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Old 10th January 2010, 06:32 PM   #1
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Default World's most expensive paint.

Came across this when perusing the catalog of a supplier for museum quality restoration supplies. Just in case you just have to touch up an original Roman textile you can get genuine Tyrian purple dye for $3,900 a gram or more than $3,000,000 a liter.
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Old 10th January 2010, 06:58 PM   #2
Key is offline Key  United States
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They just don't make purple like they used to.
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Old 10th January 2010, 07:14 PM   #3
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Sounds like a neat catalog. What company is it?

se
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Old 10th January 2010, 07:28 PM   #4
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Originally Posted by Steve Eddy View Post
Sounds like a neat catalog. What company is it?

se
It's a German company, Kremer Pigments. The story is great 10,000 snails are used to make each gram and they still have not been able to recreate the process that the Romans used. It's also a great place to get arsenic sulphide yellow just in case nothing else will do.
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Old 10th January 2010, 07:28 PM   #5
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I'm think EnABL.
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Old 10th January 2010, 07:37 PM   #6
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Lol that was my first thought before I clicked but I didn't want to say it.

See the thing is bright colors are not as valuable as they were in Roman times. Royalty would where bright reds, purples, yellows etc.. because it was expensive to make the dies. Now that the average t-shirt can be made with these colors for pennies the wealthy swapped fashions with the middle class and started wearing muted browns, blacks, and grays.
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Old 10th January 2010, 09:49 PM   #7
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Quote:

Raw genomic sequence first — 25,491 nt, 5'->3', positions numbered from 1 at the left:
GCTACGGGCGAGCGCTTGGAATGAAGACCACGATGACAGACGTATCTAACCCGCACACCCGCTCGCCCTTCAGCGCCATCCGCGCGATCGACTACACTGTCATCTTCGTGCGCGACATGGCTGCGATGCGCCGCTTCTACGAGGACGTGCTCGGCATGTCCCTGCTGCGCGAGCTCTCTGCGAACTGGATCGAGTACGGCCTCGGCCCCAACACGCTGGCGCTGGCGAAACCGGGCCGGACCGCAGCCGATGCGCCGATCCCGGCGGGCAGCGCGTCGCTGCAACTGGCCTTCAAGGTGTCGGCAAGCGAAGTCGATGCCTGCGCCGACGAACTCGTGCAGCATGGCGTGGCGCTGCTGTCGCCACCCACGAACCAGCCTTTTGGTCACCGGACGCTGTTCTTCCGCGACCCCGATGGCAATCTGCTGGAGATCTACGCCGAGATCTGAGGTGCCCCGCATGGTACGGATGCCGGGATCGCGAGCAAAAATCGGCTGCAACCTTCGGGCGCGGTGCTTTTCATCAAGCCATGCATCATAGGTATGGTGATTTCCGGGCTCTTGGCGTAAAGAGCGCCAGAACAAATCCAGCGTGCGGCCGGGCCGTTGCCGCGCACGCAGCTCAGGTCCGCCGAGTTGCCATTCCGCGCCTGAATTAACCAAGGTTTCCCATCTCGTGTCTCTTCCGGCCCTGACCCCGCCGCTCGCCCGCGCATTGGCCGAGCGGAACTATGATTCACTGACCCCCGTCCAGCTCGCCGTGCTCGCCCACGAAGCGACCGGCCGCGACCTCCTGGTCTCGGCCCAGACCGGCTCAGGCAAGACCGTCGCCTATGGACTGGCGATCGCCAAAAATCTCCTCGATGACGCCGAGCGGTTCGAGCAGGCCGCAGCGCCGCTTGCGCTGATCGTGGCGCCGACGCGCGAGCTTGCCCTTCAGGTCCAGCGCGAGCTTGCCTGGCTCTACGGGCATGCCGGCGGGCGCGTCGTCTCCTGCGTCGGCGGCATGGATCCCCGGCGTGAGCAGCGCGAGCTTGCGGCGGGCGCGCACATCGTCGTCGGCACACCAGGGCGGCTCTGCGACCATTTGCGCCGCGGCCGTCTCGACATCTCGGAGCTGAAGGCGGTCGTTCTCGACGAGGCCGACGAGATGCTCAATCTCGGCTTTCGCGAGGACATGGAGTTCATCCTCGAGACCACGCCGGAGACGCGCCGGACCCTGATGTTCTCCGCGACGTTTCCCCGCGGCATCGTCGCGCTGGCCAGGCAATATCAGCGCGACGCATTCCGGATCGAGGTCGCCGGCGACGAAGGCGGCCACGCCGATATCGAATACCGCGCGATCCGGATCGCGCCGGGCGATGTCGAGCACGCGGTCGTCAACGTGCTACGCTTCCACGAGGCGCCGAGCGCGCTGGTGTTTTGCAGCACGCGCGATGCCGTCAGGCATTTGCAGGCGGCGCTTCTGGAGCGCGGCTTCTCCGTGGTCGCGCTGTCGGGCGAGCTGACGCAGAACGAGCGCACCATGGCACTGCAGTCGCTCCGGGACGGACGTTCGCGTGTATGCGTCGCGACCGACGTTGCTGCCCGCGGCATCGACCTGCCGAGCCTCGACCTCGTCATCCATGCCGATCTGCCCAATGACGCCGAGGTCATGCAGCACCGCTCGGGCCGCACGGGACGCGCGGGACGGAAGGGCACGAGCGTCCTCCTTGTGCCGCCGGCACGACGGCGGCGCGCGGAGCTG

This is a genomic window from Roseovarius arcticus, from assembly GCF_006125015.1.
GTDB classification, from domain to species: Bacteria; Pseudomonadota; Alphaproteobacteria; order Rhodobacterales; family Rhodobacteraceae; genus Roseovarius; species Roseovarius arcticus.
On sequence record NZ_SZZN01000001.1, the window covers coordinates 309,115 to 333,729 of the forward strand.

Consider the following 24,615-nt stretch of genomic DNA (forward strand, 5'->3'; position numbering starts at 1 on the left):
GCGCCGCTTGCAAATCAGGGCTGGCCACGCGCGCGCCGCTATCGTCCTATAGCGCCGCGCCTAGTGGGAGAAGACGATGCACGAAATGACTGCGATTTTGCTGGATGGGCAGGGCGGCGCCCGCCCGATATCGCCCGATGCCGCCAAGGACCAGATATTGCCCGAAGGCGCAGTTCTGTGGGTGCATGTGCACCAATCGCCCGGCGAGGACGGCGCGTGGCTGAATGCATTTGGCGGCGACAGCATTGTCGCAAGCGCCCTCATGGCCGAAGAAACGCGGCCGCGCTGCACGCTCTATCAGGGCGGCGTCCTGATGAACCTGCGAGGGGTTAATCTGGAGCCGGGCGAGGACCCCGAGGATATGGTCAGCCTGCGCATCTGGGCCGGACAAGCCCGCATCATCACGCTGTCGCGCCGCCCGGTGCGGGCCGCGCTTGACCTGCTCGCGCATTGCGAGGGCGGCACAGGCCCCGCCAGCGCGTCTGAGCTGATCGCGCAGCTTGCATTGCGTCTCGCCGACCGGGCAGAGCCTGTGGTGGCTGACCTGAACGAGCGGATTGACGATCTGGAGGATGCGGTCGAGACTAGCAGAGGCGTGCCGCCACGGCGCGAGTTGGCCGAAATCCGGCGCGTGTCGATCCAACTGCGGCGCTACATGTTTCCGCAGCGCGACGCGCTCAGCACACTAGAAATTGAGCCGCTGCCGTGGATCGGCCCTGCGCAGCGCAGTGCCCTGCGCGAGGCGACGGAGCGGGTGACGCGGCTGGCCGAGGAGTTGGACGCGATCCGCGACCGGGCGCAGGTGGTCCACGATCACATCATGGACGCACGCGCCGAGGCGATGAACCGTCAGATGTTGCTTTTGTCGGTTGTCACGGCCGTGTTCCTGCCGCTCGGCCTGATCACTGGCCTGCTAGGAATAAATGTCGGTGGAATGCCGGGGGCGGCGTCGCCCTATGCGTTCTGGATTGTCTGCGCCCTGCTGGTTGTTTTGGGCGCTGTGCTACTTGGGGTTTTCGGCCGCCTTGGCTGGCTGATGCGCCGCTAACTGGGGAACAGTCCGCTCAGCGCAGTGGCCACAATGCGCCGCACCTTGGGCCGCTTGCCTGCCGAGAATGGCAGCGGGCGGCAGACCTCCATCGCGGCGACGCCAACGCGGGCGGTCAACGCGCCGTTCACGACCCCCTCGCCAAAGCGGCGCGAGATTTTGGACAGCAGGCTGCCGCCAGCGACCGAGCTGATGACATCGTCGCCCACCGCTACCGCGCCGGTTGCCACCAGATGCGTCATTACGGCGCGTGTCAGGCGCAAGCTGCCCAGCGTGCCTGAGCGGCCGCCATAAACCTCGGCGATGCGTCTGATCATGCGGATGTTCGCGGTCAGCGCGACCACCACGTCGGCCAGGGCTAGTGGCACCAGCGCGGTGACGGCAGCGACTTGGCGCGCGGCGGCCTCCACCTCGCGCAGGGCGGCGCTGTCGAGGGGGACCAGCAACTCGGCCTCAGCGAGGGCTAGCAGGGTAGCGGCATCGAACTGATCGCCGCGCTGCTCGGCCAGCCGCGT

Originally Posted by scott wurcer View Post
It's a German company, Kremer Pigments. The story is great 10,000 snails are used to make each gram and they still have not been able to recreate the process that the Romans used. It's also a great place to get arsenic sulphide yellow just in case nothing else will do.
That sounds like a good use of a very rare species. The dye was synthesized first in 1903.

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Comparison of the organically synthesized dye with the commercial dye showed matching spectra in the infrared, Raman and visible, which also matched with published spectra of Tyrian purple. This illustrates not only the possibility of achieving nature’s molecules in the laboratory, but also obtaining dyes of analytical quality.
MMJ | Spectral Comparison of Commercial and Synthesized Tyrian Purple (page 3 of 3)

No doubt the golden eye crowd can see the difference.
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Old 10th January 2010, 10:11 PM   #8
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And I thought inkjet ink was expensive....

That's an amazing spectral match. I wonder how other properties match up?
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Old 10th January 2010, 10:20 PM   #9
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And I thought inkjet ink was expensive....

That's an amazing spectral match. I wonder how other properties match up?
Since they are the same chemical, I would expect the other properties to match up pretty well.
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Old 10th January 2010, 10:48 PM   #10
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Same stuff chemically? Should look the same then. No important impurities in the snail kind?
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